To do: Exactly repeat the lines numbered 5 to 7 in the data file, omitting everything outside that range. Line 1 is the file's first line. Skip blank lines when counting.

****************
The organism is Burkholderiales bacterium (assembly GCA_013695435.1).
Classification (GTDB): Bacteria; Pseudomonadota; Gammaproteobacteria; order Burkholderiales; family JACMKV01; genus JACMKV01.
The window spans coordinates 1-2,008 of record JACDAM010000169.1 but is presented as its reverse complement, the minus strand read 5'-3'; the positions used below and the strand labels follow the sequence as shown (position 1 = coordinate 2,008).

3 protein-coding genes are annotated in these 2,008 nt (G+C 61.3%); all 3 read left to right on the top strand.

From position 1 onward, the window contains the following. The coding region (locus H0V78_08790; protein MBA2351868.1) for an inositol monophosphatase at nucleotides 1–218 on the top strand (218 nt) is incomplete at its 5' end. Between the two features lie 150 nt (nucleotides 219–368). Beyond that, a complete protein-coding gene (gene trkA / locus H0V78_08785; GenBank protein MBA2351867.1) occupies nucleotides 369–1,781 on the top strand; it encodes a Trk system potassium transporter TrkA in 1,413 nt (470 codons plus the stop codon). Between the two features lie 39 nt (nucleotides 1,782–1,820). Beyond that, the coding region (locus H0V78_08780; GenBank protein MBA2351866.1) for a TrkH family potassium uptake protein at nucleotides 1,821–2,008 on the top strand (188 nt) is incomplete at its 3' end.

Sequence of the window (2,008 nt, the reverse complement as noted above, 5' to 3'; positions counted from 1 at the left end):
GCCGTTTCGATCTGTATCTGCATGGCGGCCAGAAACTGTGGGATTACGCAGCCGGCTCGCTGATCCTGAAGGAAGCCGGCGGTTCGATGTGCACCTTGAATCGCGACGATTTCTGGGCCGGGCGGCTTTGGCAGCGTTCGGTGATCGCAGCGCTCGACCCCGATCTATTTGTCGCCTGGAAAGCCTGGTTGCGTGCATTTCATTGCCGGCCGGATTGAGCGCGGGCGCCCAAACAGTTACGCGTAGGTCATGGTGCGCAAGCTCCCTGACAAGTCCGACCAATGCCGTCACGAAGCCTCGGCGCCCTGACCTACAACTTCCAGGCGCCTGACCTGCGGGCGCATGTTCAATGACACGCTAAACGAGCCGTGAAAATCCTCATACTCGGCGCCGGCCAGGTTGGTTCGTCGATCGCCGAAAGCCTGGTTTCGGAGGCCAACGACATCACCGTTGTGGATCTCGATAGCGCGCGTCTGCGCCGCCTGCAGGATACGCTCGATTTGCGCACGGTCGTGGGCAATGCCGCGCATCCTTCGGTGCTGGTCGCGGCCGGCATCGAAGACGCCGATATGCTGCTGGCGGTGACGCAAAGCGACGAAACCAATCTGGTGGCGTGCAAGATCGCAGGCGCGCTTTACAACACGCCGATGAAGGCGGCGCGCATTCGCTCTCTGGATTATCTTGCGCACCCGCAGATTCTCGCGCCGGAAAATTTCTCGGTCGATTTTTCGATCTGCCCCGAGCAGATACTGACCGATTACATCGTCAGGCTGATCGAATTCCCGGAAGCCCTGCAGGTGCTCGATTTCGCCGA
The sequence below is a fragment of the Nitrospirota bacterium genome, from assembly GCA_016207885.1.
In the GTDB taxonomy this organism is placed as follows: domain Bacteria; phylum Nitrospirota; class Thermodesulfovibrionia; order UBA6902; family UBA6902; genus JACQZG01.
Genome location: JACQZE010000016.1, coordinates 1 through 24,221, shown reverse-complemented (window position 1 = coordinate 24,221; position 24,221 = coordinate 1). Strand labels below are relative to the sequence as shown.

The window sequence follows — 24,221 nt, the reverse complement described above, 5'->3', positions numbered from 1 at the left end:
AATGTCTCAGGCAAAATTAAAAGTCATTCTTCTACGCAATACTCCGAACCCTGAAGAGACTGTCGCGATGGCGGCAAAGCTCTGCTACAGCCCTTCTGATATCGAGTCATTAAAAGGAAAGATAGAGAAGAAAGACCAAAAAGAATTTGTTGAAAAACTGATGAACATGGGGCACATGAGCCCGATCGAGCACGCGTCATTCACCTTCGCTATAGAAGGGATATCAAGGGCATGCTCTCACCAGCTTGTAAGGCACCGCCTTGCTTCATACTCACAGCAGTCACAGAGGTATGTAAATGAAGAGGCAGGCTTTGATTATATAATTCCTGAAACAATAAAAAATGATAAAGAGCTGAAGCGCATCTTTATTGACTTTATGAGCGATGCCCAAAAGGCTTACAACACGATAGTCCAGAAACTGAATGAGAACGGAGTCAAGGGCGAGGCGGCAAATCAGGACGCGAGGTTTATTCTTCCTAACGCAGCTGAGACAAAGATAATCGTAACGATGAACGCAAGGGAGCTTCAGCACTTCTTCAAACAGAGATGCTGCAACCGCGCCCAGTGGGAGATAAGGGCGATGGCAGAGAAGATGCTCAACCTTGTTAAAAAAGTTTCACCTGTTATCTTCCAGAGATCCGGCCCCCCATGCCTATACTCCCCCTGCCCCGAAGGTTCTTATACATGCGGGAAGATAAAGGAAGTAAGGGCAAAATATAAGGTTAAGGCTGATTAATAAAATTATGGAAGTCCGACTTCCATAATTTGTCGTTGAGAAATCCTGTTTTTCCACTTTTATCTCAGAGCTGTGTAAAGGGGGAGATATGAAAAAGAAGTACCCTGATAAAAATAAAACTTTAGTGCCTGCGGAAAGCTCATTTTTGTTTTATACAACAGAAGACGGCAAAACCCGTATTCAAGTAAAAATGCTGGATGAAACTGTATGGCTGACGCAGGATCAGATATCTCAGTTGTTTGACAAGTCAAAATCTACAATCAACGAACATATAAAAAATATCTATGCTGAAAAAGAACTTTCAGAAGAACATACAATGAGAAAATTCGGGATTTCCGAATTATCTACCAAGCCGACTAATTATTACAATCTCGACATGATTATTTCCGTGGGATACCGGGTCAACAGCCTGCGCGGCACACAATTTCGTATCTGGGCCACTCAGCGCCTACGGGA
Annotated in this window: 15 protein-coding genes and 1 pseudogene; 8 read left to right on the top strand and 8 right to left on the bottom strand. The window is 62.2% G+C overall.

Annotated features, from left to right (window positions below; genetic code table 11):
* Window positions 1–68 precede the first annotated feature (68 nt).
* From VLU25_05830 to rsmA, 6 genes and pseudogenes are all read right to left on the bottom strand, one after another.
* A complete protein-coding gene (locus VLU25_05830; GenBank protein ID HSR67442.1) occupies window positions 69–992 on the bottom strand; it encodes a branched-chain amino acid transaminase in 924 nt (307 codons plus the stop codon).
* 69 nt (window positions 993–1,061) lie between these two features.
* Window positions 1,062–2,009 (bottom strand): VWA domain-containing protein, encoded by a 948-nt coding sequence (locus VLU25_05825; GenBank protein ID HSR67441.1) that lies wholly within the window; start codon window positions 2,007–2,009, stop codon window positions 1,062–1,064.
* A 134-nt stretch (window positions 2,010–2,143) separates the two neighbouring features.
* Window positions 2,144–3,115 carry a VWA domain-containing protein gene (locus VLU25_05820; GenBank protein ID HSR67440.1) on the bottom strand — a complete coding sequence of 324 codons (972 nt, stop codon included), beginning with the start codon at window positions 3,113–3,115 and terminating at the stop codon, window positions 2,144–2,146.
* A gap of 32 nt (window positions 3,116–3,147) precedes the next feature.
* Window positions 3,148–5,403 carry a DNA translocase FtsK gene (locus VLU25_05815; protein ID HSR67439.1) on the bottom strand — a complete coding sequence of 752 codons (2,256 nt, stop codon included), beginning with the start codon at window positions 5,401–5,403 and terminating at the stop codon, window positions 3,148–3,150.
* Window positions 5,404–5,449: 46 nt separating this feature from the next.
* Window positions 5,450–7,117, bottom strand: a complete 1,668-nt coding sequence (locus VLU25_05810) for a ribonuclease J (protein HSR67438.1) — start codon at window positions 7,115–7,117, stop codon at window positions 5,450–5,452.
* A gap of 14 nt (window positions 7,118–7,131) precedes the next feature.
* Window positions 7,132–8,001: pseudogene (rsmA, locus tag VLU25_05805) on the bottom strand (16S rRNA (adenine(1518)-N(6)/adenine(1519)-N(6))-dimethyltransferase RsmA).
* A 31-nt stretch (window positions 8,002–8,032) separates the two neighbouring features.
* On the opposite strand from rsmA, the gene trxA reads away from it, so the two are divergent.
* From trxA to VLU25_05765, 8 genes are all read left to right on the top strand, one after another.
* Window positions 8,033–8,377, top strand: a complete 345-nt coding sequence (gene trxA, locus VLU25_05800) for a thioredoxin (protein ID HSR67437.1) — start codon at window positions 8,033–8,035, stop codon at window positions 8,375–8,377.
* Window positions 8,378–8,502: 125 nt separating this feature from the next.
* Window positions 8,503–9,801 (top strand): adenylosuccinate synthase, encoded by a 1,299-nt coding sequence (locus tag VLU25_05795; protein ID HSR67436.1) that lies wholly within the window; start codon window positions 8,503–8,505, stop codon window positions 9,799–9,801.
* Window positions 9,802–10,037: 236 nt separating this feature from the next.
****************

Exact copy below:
From position 1 onward, the window contains the following. The coding region (locus H0V78_08790; protein MBA2351868.1) for an inositol monophosphatase at nucleotides 1–218 on the top strand (218 nt) is incomplete at its 5' end. Between the two features lie 150 nt (nucleotides 219–368). Beyond that, a complete protein-coding gene (gene trkA / locus H0V78_08785; GenBank protein MBA2351867.1) occupies nucleotides 369–1,781 on the top strand; it encodes a Trk system potassium transporter TrkA in 1,413 nt (470 codons plus the stop codon). Between the two features lie 39 nt (nucleotides 1,782–1,820). Beyond that, the coding region (locus H0V78_08780; GenBank protein MBA2351866.1) for a TrkH family potassium uptake protein at nucleotides 1,821–2,008 on the top strand (188 nt) is incomplete at its 3' end.

Sequence of the window (2,008 nt, the reverse complement as noted above, 5' to 3'; positions counted from 1 at the left end):
GCCGTTTCGATCTGTATCTGCATGGCGGCCAGAAACTGTGGGATTACGCAGCCGGCTCGCTGATCCTGAAGGAAGCCGGCGGTTCGATGTGCACCTTGAATCGCGACGATTTCTGGGCCGGGCGGCTTTGGCAGCGTTCGGTGATCGCAGCGCTCGACCCCGATCTATTTGTCGCCTGGAAAGCCTGGTTGCGTGCATTTCATTGCCGGCCGGATTGAGCGCGGGCGCCCAAACAGTTACGCGTAGGTCATGGTGCGCAAGCTCCCTGACAAGTCCGACCAATGCCGTCACGAAGCCTCGGCGCCCTGACCTACAACTTCCAGGCGCCTGACCTGCGGGCGCATGTTCAATGACACGCTAAACGAGCCGTGAAAATCCTCATACTCGGCGCCGGCCAGGTTGGTTCGTCGATCGCCGAAAGCCTGGTTTCGGAGGCCAACGACATCACCGTTGTGGATCTCGATAGCGCGCGTCTGCGCCGCCTGCAGGATACGCTCGATTTGCGCACGGTCGTGGGCAATGCCGCGCATCCTTCGGTGCTGGTCGCGGCCGGCATCGAAGACGCCGATATGCTGCTGGCGGTGACGCAAAGCGACGAAACCAATCTGGTGGCGTGCAAGATCGCAGGCGCGCTTTACAACACGCCGATGAAGGCGGCGCGCATTCGCTCTCTGGATTATCTTGCGCACCCGCAGATTCTCGCGCCGGAAAATTTCTCGGTCGATTTTTCGATCTGCCCCGAGCAGATACTGACCGATTACATCGTCAGGCTGATCGAATTCCCGGAAGCCCTGCAGGTGCTCGATTTCGCCGA